Participatory scenario planning

authors_maike-hamann_tanja-hichert_nadia-sitas
1. Maike Hamann (biography)
2. Tanja Hichert (biography)
3. Nadia Sitas (biography)

By Maike Hamann, Tanja Hichert and Nadia Sitas

Within the many different ways of developing scenarios, what are useful general procedures for participatory processes? What resources are required? What are the strengths and weaknesses of involving stakeholders?

Scenarios are vignettes or narratives of possible futures, and when used in a set, usually depict purposefully divergent visions of what the future may hold. The point of scenario planning is not to predict the future, but to explore its uncertainties. Scenario development has a long history in corporate and military strategic planning, and is also commonly used in global environmental assessments to link current decision-making to future impacts. Participatory scenario planning extends scenario development into the realm of stakeholder-engaged research.

In general, the process for participatory scenario planning broadly follows three phases.

Read more

A responsible approach to intersectionality

By Ellen Lewis and Anne Stephens

authors_ellen-lewis_anne-stephens
1. Ellen Lewis (biography)
2. Anne Stephens (biography)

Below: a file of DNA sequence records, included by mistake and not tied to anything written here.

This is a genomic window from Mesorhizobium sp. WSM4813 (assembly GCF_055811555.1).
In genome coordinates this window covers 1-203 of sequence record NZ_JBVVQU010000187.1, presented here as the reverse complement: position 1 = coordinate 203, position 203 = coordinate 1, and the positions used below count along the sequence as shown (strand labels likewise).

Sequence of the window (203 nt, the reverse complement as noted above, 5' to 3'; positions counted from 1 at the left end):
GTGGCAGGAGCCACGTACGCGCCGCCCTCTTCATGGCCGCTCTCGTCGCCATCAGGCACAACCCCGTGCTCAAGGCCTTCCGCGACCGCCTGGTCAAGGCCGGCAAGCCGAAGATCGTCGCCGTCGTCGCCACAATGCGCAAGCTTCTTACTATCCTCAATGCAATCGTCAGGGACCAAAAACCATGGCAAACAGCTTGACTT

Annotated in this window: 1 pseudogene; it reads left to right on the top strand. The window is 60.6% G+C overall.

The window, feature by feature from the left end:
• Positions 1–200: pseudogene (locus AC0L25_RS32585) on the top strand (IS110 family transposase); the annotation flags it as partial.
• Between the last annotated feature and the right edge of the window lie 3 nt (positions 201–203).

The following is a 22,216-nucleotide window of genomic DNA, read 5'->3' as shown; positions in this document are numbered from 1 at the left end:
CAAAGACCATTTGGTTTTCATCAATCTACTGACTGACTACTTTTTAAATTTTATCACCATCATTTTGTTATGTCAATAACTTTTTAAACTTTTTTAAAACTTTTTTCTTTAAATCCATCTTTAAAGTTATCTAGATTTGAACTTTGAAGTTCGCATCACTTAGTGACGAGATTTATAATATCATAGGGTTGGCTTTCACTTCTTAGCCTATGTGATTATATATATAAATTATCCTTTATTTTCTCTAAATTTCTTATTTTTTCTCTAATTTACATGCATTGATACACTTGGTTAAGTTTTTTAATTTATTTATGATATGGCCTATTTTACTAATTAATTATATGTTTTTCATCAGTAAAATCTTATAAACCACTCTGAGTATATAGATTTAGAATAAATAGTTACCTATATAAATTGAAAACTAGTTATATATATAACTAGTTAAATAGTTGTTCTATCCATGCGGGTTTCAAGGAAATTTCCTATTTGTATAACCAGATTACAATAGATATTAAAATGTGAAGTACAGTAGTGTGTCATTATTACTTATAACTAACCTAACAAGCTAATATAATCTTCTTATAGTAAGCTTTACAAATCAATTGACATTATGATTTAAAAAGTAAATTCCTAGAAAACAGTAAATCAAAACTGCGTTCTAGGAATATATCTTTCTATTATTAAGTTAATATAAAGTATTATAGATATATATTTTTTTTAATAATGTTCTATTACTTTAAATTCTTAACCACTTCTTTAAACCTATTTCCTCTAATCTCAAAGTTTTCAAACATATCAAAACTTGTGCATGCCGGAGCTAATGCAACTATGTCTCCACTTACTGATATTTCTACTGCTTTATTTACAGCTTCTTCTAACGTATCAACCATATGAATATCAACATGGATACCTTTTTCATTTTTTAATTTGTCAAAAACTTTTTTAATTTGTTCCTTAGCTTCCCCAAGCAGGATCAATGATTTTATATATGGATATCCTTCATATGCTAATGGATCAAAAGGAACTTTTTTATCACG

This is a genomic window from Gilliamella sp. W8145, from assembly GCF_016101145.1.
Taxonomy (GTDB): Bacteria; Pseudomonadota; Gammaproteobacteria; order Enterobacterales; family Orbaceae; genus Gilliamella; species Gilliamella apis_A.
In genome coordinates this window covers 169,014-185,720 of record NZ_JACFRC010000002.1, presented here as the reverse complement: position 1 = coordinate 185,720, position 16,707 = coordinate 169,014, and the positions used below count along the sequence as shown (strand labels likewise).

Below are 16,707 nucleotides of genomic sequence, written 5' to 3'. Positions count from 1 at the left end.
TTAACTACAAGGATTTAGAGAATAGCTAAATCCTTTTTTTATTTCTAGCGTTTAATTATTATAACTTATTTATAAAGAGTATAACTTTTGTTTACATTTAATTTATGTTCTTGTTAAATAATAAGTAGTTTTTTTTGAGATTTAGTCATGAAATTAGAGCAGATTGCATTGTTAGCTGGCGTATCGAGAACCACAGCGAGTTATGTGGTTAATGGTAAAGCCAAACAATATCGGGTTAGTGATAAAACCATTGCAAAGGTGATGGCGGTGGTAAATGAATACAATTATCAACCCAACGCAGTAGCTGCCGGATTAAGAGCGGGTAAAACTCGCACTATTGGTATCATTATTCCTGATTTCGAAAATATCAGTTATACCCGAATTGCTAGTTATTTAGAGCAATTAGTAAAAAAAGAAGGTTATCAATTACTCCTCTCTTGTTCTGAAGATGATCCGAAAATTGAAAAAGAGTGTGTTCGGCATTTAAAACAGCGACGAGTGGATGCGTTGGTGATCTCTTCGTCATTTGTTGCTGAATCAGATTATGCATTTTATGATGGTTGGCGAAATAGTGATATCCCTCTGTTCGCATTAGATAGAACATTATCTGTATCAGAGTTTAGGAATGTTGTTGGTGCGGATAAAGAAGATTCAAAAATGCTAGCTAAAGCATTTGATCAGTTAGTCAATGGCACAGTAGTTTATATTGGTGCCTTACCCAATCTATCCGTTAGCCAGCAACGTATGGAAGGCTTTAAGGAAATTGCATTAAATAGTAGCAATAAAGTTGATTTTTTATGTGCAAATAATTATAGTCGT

What is intersectionality? How can it be used systemically and responsibly?

When you google the term over 66,400,000 results are returned. It is a term used by government and businesses, as well as change agents. But is it helpful and are there ways that we should be thinking about intersectionality and its inclusion in our everyday lives?

After describing intersectionality, we introduce a framework for systemic intersectionality that brings together issues that arise within three social dimensions: gender equality, environments and marginalised voices. We refer to this as the GEMs framework.

Read more

Improving cross-disciplinary collaboration with strategy knotworking and ecocycle planning

By Nancy White

nancy-white
Nancy White (biography)

How can cross-disciplinary teams improve their project results and cross-team learning, especially when they are part of a portfolio of funded projects?

I have worked with cross disciplinary teams in international agriculture development, ecosystems management and mental health. For the most part, these are externally funded initiatives and have requirements both for results (application of the work) and for cross-team learning. Often there is not useful clarity about how funder and grantee agendas work in sync. And there is rarely opportunity or support for shared optimization and exploration across different portfolios of funded work.

Read more

Dealing with differences in interests through principled negotiation

By Gabriele Bammer

gabriele-bammer_nov-2021
Gabriele Bammer (biography)

How can the interests of a diverse group of researchers and stakeholders tackling a complex societal problem be understood and managed?

Interests arise when a person has a stake in something and stands to gain or lose depending on what happens to that something:

  • researchers commonly have a stake in advancing their work and careers,